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Vampires of the Enlightenment
"Paradoxical as it may seem, the proudly rational era of the 18th century was also the heyday of popular belief in vampires."
15 Points Per Correct Answer - No time limit
Though the roots of vampire belief almost certainly run into antiquity, the first well-documented episodes of vampire hunts come from the 18th-century European Enlightenment.
Many historians and folklorists believe that vampires first became popular in Western Europe because of a widely-published 1732 account by Austrian military surgeon Johannes Fluckinger. This report detailed Fluckinger's observation of a vampire hunt and how he and four colleagues were convinced that vampires were real. In what present-day country did Fluckinger find these vampires?
Fluckinger's popular article reminded many people of an earlier account by naturalist Pitton de Tournefort. One of the pioneering figures in plant and animal classification, Tournefort did not believe that what he had seen was actually a vampire (or "vrykolakas", as his account reads), but this did not stop later audiences from making these assumptions. Where did Tournefort have this encounter?
One of the great believers in vampires during the Enlightenment was Dom Augustin Calmet, a Biblical scholar and a great exponent of a Medieval brand of rational thought. In his thorough study, "Treatise on Ghosts and Vampires", Calmet builds his case for the reality of vampires by citing the reality of magic and the supernatural as verified by the Bible and by the saints of Catholic canon. He then extends that reasoning to "reliable" reports of vampires. To what Roman Catholic order did Calmet belong?
The Order of the Garter
The Order of Mercy
The Order of the Phoenix
The Benedictine Order
Vampire belief in the eighteenth century was wholeheartedly embraced by a sizeable minority, but rejected without reflection by most notable commentators. In the words of one observer: "If there is a well-attested history in the world, it is that of the vampires. Nothing is missing from it: interrogations, certifications by Notables, Surgeons, Parish Priests, Magistrates. The judicial proof is one of the most complete. And with all that, who believes in vampires?" What well-known author of "The Social Contract" and "Emile" summed up the paradoxical situation of the Enlightenment vampire with these examples?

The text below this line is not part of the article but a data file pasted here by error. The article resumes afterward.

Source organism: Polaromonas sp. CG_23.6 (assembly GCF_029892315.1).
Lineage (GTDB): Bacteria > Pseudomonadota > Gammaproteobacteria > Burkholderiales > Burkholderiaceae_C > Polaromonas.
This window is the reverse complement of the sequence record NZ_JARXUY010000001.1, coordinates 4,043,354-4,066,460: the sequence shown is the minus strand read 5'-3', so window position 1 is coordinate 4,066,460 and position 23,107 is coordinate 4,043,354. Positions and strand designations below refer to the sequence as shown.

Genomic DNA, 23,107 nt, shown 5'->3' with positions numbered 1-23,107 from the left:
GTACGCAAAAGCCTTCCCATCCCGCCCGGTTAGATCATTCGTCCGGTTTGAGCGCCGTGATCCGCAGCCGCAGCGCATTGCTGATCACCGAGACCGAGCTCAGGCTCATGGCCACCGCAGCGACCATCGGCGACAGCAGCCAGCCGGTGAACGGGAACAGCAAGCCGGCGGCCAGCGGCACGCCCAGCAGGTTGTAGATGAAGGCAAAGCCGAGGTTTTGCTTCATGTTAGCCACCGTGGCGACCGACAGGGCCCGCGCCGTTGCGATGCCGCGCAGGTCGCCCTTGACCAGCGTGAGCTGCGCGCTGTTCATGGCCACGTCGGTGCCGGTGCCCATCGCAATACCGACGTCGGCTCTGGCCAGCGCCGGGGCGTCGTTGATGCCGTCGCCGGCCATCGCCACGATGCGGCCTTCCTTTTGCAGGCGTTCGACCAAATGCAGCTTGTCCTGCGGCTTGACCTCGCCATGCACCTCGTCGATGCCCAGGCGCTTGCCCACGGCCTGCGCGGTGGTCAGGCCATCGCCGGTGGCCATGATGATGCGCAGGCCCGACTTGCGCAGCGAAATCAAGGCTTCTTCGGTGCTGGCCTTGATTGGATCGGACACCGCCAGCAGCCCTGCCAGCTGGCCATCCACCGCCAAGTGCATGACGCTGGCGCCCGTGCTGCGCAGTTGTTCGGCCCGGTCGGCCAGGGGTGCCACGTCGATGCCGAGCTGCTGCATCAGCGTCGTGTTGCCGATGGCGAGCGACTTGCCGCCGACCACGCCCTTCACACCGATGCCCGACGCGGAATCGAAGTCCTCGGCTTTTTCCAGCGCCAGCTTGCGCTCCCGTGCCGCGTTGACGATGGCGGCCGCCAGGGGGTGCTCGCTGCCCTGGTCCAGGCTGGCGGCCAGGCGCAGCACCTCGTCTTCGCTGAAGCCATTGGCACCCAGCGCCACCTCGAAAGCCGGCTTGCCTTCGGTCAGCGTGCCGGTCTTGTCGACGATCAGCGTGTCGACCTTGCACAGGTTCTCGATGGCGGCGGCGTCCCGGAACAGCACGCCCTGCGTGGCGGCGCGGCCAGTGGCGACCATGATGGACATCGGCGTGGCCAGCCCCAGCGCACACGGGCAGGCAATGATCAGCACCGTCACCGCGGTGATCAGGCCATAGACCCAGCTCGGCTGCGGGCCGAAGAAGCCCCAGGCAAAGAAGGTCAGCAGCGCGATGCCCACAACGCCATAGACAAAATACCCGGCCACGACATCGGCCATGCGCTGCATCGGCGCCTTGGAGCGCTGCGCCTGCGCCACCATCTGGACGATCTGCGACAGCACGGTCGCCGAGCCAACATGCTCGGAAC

Frederick the Great
As vampire tales grew more popular during the 18th century, even the most learned of people began to incorporate them into their everyday speech. What great figure of English letters compared himself to "the vampires in Germany - such a terror to all sober and innocent people that many wish a stake were drove through him to keep him quiet in his grave"?
One Enlightenment figure who was particularly mortified by the vampire craze of his time wrote the following: "What! Is it in our eighteenth century that vampires exist? Is it after the reigns of Locke, Shaftesbury, Trenchard, and Collins [all well-known rationalists of the past]? Is it under those of d'Alembert, Diderot, St. Lambert, and Duclos, that we believe in vampires, and that the reverend father Dom Calmet...has printed and reprinted the history of vampires with the approbation of the Sorbonne?" What author of "Candide" was so chafed that vampire belief had gained such currency under his watch?
For the Enlightenment's cornerstone work, the "Encyclopédie", contributor Louis de Jaucourt offered this analysis of vampire folklore: "Father Calmet has written an absurd, unbelievable work on the subject, but one that is useful in showing how the human spirit can be carried away by superstition." Who was the editor-in-chief of this work?
In 1751, chief physician of the Holy Roman Empire Gerard van Swieten gave a scathing report on the vampire exhumations and mutilations common in Central Europe at the time, stating bluntly that those hunting the vampires had no idea what a dead body ought to look like, and thus could not tell a "vampire" from any other mortal remains. In response, the Holy Roman Empress officially banned vampire hunts in 1755. Who was this long-reigning Habsburg Empress?
Catherine the Great
A latecomer to the Enlightenment, this seminal German Renaissance man (to mix historical metaphors) produced one of the first substantial works of vampire literature in his fine 1797 poem "The Bride of Corinth". Who was this towering writer who was no stranger to dealing with the devil?
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Compiled Dec 24 12